At 1/24/2010 5:56:46 PM, Volkov wrote:
It is never truly justifiable to kill someone, at least on a personal level. Though no one will blame you if you kill someone out of self-defense, or because it was the only way to stop something really bad from happening, a lot of the time people still can't find it justifiable, because to kill another person generally has a large and negative impact. Death isn't something that is considered a true positive, despite the excuses given.

A negative impact, maybe, but if it prevents a greater negative impact from occuring, then the act is a net positive. And net positives are justifiable.
mongeese
Posts: 5,387
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1/24/2010 8:25:48 PM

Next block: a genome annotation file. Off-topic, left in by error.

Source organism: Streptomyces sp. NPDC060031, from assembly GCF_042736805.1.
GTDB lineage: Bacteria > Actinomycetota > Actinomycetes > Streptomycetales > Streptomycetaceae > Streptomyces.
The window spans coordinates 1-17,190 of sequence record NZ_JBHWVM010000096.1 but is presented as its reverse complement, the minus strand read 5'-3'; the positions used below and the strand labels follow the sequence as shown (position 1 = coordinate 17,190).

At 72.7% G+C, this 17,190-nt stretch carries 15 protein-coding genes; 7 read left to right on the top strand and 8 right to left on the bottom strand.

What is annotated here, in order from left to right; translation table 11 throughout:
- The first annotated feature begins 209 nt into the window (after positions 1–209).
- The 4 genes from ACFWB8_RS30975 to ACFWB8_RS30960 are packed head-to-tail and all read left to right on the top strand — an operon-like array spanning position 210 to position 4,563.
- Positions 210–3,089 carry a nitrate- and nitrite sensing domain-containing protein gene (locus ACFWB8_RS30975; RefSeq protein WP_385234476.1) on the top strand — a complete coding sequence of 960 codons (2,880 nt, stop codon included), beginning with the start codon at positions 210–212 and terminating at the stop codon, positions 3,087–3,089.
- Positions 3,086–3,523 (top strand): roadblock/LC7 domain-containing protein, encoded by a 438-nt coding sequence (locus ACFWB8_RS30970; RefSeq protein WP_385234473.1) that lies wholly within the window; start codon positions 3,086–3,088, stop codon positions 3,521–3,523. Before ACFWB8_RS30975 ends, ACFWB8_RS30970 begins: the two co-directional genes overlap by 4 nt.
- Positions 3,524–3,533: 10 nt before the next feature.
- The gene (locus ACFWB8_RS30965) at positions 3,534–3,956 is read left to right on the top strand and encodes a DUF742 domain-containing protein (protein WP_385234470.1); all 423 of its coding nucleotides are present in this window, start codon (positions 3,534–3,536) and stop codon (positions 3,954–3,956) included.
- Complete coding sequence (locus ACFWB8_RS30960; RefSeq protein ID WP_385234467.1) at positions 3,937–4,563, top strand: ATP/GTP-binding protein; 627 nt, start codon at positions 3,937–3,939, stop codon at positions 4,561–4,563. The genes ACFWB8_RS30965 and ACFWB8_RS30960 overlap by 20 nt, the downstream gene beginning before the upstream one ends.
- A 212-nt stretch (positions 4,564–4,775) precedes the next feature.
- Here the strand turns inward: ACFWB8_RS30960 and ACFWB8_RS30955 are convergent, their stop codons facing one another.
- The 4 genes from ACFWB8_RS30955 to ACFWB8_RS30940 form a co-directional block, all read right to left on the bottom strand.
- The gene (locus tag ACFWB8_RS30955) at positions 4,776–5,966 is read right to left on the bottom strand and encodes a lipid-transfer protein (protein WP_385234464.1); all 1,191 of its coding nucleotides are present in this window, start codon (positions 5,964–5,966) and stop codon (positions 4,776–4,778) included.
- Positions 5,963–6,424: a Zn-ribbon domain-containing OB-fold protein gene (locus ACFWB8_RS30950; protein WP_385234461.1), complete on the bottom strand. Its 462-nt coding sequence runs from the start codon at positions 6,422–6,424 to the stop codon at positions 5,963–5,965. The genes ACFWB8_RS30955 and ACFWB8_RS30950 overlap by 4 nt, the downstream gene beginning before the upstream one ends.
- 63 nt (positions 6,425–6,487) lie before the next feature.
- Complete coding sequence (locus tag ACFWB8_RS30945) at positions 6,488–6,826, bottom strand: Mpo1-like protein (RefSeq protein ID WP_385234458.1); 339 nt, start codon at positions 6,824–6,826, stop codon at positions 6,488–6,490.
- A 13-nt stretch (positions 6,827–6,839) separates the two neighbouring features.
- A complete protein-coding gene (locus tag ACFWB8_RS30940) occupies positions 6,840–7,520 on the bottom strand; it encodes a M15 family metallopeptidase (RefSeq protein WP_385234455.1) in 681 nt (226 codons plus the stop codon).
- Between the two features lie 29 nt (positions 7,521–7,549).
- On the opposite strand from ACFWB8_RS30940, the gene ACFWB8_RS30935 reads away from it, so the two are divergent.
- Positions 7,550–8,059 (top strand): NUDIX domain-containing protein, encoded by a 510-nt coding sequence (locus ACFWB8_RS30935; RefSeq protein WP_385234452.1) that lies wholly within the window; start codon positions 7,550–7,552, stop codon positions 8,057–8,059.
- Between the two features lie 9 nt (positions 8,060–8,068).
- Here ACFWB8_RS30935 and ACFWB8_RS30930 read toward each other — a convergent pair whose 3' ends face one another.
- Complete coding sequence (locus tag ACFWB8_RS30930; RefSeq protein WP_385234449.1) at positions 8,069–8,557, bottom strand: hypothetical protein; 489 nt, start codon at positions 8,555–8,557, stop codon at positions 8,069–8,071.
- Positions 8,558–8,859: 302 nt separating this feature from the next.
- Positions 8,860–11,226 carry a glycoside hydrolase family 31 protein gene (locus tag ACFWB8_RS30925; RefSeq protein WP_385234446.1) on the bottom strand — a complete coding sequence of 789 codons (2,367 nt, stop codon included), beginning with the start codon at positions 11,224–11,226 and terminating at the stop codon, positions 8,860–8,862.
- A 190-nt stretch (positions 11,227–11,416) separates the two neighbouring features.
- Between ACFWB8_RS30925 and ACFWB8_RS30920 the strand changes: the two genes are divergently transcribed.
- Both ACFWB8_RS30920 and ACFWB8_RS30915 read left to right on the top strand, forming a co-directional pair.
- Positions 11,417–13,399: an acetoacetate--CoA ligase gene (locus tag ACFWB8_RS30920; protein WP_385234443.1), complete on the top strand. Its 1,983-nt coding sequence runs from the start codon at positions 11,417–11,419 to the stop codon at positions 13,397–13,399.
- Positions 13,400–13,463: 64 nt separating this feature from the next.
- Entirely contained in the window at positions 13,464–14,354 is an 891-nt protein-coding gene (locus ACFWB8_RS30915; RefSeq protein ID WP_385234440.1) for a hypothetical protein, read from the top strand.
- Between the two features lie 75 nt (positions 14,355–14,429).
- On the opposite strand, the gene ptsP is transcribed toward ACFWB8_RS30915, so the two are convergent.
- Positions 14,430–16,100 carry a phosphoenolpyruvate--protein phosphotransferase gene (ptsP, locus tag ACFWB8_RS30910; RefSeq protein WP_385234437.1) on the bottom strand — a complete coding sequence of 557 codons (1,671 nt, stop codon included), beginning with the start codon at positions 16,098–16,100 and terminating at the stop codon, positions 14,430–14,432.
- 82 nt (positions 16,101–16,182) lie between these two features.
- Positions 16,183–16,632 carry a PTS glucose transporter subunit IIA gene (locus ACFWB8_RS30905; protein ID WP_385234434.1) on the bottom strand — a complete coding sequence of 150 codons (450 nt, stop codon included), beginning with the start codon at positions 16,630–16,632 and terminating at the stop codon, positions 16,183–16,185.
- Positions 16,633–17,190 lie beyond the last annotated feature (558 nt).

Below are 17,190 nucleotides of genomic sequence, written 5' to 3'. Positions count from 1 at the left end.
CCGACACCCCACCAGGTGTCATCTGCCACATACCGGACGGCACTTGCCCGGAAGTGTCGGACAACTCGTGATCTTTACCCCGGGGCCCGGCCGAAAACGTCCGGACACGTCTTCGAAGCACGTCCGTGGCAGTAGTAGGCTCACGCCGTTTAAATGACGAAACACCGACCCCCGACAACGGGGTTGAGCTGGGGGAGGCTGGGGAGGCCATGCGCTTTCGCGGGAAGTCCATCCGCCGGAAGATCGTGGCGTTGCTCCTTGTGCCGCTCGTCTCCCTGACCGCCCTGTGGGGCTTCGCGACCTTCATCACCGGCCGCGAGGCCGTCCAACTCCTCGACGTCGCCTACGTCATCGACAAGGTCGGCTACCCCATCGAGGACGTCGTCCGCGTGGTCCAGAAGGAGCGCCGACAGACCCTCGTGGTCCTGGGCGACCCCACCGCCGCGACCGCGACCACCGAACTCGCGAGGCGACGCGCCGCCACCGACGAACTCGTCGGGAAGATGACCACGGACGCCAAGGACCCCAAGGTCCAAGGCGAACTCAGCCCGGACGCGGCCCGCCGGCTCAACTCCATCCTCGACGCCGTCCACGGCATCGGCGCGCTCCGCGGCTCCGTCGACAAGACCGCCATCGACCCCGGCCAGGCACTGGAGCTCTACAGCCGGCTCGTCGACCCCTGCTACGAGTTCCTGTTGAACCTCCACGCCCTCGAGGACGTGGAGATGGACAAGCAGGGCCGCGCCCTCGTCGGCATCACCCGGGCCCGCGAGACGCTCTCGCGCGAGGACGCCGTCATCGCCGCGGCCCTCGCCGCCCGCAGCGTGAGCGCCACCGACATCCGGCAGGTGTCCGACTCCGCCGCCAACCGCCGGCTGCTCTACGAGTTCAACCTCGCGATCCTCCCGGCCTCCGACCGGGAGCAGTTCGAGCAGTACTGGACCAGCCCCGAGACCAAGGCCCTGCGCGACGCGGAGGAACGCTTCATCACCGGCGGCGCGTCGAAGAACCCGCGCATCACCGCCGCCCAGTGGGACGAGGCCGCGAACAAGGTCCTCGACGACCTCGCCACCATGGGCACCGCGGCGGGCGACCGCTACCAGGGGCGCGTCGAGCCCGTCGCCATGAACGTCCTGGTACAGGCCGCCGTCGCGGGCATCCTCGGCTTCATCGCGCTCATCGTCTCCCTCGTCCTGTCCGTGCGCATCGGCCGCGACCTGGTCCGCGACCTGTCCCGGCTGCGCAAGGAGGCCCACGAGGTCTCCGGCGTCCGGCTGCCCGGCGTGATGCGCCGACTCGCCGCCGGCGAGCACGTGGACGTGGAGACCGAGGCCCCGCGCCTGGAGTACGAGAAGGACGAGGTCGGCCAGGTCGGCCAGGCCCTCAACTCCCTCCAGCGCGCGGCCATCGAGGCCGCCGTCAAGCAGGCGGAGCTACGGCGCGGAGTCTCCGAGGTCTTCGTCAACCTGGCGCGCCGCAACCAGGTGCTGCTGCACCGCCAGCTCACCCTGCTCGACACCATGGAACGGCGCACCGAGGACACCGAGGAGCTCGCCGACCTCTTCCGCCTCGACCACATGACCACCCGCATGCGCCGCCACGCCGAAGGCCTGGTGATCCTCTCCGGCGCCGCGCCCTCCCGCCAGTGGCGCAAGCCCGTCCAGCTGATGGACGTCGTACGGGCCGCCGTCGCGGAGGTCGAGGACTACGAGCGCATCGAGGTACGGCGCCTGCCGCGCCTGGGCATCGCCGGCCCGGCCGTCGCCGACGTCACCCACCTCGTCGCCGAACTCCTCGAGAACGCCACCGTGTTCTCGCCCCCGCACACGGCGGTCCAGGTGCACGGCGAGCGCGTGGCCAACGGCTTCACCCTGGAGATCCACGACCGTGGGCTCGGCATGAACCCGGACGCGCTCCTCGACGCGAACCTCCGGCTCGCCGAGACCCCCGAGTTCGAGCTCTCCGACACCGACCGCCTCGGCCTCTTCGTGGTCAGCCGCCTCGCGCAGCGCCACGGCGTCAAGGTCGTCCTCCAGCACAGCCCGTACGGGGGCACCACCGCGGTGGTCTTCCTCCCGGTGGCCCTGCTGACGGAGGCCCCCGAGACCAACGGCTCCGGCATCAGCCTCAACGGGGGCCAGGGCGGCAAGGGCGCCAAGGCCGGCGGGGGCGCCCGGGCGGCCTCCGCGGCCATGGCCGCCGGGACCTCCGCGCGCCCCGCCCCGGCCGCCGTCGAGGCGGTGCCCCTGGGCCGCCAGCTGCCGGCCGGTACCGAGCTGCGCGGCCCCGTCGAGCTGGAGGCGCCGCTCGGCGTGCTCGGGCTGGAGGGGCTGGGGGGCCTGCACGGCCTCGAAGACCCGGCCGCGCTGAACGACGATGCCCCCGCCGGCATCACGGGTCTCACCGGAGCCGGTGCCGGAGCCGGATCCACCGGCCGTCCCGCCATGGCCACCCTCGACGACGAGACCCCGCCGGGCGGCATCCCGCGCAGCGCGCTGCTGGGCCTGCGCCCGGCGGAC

Posted: 6 years ago
At 1/24/2010 8:23:47 PM, Rob1Billion wrote:
When you get pregnant...according to Abortionists.

The morality of my argument is always up for debate, of course, but I would say that a fetuses life is not as highly ordered as a person's life and is therefore in a gray area along with R_R's iPod.

How does a fetus' life compare to the mother's liberty?
Personally, I think that the right to life trumps.
Ore_Ele
Posts: 25,980
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1/24/2010 8:28:43 PM
Posted: 6 years ago
At 1/24/2010 8:25:03 PM, mongeese wrote:
At 1/24/2010 5:56:46 PM, Volkov wrote:
It is never truly justifiable to kill someone, at least on a personal level. Though no one will blame you if you kill someone out of self-defense, or because it was the only way to stop something really bad from happening, a lot of the time people still can't find it justifiable, because to kill another person generally has a large and negative impact. Death isn't something that is considered a true positive, despite the excuses given.